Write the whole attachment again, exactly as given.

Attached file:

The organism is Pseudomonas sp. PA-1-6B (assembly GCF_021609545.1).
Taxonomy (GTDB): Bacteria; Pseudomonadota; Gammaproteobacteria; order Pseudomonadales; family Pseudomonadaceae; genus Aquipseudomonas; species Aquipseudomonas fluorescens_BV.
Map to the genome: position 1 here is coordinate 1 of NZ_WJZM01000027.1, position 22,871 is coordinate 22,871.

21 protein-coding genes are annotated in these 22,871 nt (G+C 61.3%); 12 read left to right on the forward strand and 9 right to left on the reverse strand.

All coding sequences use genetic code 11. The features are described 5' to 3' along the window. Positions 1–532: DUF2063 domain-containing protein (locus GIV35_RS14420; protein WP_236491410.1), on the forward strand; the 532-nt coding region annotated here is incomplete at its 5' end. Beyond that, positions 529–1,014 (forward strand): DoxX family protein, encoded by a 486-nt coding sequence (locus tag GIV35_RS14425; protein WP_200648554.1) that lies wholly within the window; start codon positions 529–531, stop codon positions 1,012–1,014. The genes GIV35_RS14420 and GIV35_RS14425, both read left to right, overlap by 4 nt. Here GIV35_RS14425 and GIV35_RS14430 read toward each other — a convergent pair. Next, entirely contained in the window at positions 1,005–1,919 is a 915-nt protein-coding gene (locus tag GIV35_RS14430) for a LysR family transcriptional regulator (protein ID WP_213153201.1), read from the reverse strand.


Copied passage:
The organism is Pseudomonas sp. PA-1-6B (assembly GCF_021609545.1).
Taxonomy (GTDB): Bacteria; Pseudomonadota; Gammaproteobacteria; order Pseudomonadales; family Pseudomonadaceae; genus Aquipseudomonas; species Aquipseudomonas fluorescens_BV.
Map to the genome: position 1 here is coordinate 1 of NZ_WJZM01000027.1, position 22,871 is coordinate 22,871.

21 protein-coding genes are annotated in these 22,871 nt (G+C 61.3%); 12 read left to right on the forward strand and 9 right to left on the reverse strand.

All coding sequences use genetic code 11. The features are described 5' to 3' along the window. Positions 1–532: DUF2063 domain-containing protein (locus GIV35_RS14420; protein WP_236491410.1), on the forward strand; the 532-nt coding region annotated here is incomplete at its 5' end. Beyond that, positions 529–1,014 (forward strand): DoxX family protein, encoded by a 486-nt coding sequence (locus tag GIV35_RS14425; protein WP_200648554.1) that lies wholly within the window; start codon positions 529–531, stop codon positions 1,012–1,014. The genes GIV35_RS14420 and GIV35_RS14425, both read left to right, overlap by 4 nt. Here GIV35_RS14425 and GIV35_RS14430 read toward each other — a convergent pair. Next, entirely contained in the window at positions 1,005–1,919 is a 915-nt protein-coding gene (locus tag GIV35_RS14430) for a LysR family transcriptional regulator (protein ID WP_213153201.1), read from the reverse strand.